Rainbow Rowell provided me with someone who was comfortingly familiar, who struggled and learned to carry on in the same ways that I did as a new university student. This darling author and her characters validated my love of fan culture and fanfiction, reassuring me that fanfiction is real fiction and there is a beautiful community filled with wonderful people who enjoy being fans just as much as I do. Even more importantly, Cath taught me that, in being my awkward and untraditional self, I’m not losing out on anything but instead finding my own, different adventures.


If you’re feeling talkative, comment below with the books (YA or otherwise) that have changed your life!

Celebrating the 20-Somethings.

In the movie 13 Going On 30 (2004), a young girl named Jenna laments the woes of being a teenager and longs for the day when she’ll be “thirty, flirty, and thriving.” Of course, in typical movie magic style, Jenna is zapped to the future via glittery wishing dust and a birthday party gone bad, skipping right past her late teens and 20s, and Jenna wakes up as a fabulous and well-established 30-year-old with a career in fashion journalism.

Apparently even 13-year-old movie characters aren’t brave enough to wish for early entry into the maze/minefield that is your 20s…

From what I’ve experienced so far, your 20s are an age of mystery, adventure, and confusion. You’re caught between not knowing what you’re doing and needing to keep doing something. You have a drinking license, freshly printed diploma, and possibility, and sometimes that’s all. In the end, being in your 20s means constantly being on the verge of everything, but with a blindfold on–you have no clue where your life is headed but you cannot stop heading there.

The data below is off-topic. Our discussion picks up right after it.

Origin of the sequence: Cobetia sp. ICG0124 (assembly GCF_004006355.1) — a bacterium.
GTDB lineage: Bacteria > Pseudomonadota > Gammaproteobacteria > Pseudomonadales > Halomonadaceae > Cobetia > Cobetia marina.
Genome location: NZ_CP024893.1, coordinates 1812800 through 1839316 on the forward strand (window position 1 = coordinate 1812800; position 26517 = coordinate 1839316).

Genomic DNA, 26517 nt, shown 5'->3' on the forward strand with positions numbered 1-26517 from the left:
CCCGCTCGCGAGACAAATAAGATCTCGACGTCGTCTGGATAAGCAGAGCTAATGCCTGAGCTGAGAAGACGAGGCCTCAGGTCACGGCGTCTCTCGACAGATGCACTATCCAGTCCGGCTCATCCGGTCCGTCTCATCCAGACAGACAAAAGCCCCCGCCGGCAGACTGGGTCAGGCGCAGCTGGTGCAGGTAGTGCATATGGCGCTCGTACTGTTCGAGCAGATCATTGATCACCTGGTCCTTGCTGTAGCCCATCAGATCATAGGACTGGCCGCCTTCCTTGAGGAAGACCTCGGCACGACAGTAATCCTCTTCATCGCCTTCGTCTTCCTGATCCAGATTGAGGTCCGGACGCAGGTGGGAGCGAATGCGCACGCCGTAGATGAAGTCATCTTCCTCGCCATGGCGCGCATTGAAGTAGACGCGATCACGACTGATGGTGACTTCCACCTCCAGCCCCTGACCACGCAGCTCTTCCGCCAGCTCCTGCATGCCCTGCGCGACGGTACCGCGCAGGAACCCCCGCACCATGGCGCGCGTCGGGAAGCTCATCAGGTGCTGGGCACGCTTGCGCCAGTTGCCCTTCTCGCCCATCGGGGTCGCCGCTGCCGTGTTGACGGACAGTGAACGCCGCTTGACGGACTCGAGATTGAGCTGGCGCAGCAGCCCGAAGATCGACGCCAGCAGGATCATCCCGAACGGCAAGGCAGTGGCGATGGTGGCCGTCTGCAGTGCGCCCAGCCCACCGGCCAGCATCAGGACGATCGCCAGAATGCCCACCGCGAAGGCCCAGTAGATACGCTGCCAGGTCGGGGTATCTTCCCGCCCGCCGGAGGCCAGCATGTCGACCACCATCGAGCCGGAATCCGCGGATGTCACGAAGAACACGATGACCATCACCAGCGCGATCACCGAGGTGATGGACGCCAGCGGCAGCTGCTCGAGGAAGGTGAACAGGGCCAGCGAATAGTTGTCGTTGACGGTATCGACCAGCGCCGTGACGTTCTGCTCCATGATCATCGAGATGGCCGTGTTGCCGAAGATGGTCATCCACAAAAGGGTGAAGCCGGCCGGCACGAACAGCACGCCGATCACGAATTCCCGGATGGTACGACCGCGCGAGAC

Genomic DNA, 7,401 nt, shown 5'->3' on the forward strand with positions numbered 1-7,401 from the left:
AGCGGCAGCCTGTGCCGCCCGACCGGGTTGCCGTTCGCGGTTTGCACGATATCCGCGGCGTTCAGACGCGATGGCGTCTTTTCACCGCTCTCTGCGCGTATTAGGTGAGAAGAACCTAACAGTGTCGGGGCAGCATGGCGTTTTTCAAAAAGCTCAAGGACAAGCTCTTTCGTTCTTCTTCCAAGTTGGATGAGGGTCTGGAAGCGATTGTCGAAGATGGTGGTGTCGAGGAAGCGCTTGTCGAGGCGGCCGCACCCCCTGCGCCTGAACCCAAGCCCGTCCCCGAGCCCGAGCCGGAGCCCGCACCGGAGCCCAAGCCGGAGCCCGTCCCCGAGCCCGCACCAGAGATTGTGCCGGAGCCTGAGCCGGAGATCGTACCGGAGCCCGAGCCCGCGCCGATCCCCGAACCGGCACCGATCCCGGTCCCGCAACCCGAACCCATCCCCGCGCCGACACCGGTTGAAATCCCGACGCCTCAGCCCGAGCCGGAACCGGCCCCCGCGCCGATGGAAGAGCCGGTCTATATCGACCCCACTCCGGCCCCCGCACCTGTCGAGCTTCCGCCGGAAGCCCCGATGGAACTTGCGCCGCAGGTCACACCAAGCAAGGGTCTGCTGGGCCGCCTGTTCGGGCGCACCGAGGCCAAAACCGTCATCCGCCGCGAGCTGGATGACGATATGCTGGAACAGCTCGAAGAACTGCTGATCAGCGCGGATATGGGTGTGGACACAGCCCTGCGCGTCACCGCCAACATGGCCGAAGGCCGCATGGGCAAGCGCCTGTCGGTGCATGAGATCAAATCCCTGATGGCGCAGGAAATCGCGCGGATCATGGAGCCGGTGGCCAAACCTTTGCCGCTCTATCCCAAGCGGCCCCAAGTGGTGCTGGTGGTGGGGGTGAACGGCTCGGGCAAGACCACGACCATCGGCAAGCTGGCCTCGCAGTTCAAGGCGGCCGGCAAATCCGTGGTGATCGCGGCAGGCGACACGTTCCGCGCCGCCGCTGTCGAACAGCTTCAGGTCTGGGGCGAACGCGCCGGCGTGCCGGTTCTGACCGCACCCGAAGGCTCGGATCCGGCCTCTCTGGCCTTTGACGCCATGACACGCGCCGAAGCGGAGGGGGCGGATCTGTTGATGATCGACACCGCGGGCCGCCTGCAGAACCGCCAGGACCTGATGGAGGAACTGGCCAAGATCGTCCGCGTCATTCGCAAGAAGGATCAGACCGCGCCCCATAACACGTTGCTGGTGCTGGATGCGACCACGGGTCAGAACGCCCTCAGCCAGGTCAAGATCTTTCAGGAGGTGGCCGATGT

In our 20s, we’re in perpetual motion.

It’s no surprise then that we spend (or waste) a lot of time thinking on, worrying about, getting sick over our life journey. We 20-somethings cannot seem to comprehend the idea of just letting life happen or going with the flow until something clicks and the light bulb pops on. As a result, when we finished our degrees and were thrust out of complete academia, we were filled with questions and completely terrified of making choices:

What do we want to do?

Who do we want to be?

Where do we want to go?

Why is the future so hard to see?


If the Doctor can be confused, I reserve the right to be confused too.

We also spend (or waste) a lot of time mourning, bemoaning, raging about the fact that we cannot answer every question and make every choice. We see missed opportunities and feel like life itself now has fewer opportunities. We see others taking different paths and we assume that means we’ve somehow gotten lost in the woods. We see years laid out before us like paving stones and we don’t know where those years will lead us. In short, we fret.

Yet, at the same time that we’re walking about in darkened rooms and worrying about what comes next, being 20-something means experiencing dozens of wonderful people, places, and events.